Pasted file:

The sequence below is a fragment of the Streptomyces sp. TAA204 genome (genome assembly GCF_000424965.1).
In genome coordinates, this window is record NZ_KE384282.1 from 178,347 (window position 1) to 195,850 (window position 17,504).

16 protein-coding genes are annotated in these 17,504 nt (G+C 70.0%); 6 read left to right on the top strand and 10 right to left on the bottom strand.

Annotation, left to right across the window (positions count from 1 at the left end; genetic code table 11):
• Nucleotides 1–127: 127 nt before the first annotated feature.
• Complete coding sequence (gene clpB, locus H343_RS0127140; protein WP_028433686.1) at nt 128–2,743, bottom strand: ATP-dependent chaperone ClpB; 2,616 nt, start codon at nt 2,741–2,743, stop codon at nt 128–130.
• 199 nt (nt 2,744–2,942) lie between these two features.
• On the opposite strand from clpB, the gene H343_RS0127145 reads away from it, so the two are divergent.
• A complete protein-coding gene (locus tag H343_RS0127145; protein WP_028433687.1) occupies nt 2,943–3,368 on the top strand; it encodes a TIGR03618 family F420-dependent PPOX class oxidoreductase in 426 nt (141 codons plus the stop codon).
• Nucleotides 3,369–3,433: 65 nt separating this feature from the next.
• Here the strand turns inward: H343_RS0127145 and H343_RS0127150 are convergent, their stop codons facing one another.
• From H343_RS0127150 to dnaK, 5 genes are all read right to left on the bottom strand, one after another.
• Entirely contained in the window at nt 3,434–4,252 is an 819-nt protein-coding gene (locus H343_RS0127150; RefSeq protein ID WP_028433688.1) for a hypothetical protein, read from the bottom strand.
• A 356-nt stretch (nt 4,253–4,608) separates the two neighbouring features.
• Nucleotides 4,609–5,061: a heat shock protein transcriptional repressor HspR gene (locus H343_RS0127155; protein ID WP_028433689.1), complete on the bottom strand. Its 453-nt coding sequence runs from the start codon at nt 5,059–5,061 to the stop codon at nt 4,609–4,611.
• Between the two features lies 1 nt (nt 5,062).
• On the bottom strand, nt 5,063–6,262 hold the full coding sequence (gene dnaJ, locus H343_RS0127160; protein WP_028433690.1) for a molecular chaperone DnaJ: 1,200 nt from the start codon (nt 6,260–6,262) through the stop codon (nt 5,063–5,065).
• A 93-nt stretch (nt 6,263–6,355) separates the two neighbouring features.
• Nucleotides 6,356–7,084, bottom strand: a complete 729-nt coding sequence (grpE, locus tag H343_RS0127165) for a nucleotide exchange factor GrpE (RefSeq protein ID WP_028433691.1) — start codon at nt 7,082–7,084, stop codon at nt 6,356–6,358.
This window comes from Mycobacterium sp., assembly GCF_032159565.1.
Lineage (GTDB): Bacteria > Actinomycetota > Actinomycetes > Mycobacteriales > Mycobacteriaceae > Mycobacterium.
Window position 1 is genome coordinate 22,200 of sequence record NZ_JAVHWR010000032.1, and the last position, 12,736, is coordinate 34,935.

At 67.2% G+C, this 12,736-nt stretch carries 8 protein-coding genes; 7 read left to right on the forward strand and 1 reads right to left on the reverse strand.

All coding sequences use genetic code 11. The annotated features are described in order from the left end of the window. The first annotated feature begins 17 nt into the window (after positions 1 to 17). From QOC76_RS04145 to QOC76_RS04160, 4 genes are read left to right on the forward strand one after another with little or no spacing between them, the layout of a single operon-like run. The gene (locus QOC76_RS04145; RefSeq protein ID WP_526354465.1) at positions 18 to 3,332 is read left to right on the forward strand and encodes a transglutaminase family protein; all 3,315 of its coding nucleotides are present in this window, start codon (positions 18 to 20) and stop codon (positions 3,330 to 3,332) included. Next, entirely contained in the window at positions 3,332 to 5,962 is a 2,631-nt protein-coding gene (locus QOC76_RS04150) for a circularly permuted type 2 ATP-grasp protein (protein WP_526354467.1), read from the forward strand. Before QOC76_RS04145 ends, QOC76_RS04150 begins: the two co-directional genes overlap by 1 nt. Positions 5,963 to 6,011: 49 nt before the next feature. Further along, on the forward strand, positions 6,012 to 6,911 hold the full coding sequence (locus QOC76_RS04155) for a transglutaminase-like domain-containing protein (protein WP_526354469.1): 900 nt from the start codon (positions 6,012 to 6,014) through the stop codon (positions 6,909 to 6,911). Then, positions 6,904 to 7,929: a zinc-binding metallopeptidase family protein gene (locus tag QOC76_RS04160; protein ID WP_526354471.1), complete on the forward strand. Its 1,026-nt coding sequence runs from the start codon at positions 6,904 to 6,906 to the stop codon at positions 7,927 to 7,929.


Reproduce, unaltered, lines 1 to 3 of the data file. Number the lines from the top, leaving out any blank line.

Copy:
The sequence below is a fragment of the Streptomyces sp. TAA204 genome (genome assembly GCF_000424965.1).
In genome coordinates, this window is record NZ_KE384282.1 from 178,347 (window position 1) to 195,850 (window position 17,504).

16 protein-coding genes are annotated in these 17,504 nt (G+C 70.0%); 6 read left to right on the top strand and 10 right to left on the bottom strand.